Japanese art & design: pictorial narrative
Traditional Japanese pictorial decoration is conceptual rather than realistic, and reads from right to left. One picture may illustrate a sequence of events that occurred at different times. Western perspective systems are not always used and the size of buildings and figures sometimes indicates relative importance rather than suggesting foreground and background.
Japanese woodblock prints were made in vast quantities from the end of the eighteenth century onwards to meet growing popular demand. Subjects included the city, views of the Japanese regions, and historical and mythical subjects. Ukiyo-e ('the floating world') prints show the delightful and ever-changing world of urban life in which people engaged in leisure activities like going to plays, visiting restaurants, gathering fireflies and visiting the pleasure districts.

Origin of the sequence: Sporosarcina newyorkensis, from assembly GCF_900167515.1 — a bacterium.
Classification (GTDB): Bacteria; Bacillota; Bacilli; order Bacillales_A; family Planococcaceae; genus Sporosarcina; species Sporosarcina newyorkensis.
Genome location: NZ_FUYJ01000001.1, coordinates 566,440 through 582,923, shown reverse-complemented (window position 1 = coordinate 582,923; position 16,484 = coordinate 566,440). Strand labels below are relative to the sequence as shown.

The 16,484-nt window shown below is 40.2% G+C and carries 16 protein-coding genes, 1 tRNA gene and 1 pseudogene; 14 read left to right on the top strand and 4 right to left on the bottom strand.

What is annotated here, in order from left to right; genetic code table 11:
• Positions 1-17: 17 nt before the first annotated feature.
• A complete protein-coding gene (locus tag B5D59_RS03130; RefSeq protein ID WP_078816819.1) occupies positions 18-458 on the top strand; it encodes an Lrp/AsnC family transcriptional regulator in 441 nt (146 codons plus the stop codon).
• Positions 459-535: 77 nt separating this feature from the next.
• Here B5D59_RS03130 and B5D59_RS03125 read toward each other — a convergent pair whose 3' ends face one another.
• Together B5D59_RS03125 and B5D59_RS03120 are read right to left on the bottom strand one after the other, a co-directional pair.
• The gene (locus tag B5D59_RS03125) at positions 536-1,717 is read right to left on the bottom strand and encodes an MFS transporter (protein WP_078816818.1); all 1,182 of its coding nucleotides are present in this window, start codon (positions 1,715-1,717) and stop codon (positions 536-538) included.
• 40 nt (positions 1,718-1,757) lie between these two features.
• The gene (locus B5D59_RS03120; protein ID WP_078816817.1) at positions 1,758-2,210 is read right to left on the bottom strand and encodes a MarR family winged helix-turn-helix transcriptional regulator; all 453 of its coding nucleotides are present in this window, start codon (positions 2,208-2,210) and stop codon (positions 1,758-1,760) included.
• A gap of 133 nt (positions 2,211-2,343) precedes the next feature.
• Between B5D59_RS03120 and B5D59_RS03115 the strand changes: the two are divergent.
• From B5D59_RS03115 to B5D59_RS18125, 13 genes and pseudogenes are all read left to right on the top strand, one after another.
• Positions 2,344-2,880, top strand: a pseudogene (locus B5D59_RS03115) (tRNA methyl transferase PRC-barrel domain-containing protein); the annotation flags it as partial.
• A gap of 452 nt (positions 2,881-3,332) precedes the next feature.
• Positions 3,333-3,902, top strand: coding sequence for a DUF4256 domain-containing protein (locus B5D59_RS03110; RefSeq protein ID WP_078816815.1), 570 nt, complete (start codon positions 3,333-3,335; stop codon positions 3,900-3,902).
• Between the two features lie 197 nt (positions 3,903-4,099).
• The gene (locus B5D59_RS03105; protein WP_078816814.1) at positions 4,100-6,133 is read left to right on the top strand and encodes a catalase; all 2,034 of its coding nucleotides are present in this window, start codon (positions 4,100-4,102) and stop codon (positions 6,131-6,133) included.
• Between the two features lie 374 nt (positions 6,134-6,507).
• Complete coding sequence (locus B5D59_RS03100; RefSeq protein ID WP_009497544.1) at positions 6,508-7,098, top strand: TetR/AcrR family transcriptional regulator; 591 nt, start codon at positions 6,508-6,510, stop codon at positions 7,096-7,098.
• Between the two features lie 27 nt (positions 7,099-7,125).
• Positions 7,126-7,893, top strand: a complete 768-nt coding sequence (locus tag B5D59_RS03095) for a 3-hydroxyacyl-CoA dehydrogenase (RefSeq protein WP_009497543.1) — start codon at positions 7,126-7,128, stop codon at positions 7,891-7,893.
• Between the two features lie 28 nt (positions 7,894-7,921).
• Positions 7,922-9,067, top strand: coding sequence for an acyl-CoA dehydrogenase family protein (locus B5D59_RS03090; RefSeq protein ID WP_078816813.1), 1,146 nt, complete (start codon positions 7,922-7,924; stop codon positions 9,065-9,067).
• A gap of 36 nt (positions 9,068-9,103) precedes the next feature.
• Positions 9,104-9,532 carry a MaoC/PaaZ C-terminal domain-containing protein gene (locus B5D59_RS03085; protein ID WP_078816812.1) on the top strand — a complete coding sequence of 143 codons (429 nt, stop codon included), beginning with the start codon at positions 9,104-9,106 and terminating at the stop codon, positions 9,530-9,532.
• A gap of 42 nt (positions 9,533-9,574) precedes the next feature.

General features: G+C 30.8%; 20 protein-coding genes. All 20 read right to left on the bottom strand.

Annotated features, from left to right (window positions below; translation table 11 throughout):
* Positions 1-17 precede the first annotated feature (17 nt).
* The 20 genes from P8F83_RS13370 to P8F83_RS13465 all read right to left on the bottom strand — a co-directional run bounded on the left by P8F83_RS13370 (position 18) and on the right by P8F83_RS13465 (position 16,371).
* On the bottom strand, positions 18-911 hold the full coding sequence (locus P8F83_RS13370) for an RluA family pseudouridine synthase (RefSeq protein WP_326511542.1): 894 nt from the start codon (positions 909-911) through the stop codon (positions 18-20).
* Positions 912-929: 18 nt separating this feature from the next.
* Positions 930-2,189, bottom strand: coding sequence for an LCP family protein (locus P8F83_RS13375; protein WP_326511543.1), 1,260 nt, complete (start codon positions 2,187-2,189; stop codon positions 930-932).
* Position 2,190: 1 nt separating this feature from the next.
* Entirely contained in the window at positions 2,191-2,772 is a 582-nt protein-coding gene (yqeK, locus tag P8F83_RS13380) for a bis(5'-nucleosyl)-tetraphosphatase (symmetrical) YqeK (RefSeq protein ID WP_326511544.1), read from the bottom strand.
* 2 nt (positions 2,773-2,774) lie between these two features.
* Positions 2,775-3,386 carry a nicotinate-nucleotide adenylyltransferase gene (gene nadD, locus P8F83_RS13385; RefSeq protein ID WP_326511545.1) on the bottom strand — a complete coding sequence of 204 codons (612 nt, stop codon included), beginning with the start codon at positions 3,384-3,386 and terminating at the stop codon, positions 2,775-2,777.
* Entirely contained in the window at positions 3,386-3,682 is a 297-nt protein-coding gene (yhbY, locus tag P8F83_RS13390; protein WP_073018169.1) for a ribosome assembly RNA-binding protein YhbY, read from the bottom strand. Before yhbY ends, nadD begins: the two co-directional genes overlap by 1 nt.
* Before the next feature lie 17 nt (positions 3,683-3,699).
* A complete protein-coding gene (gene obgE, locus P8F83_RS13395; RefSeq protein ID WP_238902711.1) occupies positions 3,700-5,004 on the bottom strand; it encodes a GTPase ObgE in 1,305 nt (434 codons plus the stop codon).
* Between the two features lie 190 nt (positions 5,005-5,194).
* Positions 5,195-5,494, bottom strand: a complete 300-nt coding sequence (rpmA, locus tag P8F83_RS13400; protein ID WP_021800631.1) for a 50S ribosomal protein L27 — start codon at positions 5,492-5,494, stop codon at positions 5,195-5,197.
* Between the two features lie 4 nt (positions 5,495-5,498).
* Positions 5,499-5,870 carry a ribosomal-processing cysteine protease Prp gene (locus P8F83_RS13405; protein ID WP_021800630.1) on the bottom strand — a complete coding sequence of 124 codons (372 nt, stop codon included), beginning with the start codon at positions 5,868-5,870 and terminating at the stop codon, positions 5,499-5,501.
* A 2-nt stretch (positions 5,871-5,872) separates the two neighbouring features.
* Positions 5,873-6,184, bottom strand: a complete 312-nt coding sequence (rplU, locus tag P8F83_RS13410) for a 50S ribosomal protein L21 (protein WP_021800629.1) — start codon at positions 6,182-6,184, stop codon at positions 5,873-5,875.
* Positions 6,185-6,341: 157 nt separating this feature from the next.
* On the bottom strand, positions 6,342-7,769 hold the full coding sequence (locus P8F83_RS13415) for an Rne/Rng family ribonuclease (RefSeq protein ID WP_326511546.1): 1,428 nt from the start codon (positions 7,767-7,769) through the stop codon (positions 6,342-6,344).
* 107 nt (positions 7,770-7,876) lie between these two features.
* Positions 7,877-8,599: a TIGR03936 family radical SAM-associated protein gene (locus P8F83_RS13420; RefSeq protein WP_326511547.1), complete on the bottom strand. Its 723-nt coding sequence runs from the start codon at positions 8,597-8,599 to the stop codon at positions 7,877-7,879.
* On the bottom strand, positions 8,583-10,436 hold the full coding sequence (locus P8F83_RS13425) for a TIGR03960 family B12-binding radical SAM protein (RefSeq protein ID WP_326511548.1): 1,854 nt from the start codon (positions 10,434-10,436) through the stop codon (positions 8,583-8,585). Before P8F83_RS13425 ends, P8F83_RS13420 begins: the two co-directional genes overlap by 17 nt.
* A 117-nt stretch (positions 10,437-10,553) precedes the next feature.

Woodblock prints were made by printing the separate areas of colour individually and with painstaking accuracy. The images concentrate on the use of line rather than attempting to show depth and there is often little differentiation between foreground and background. Another convention is that the edge of the picture is cropped in unexpected places, so that the subject seems to loom out of the frame in an energetic and dynastic way. When artists like Whistler and Toulouse-Lautrec began to study Japanese prints at the end of the nineteenth century, they found these ideas quite new and stunningly effective, and adopted similar approaches in their own work.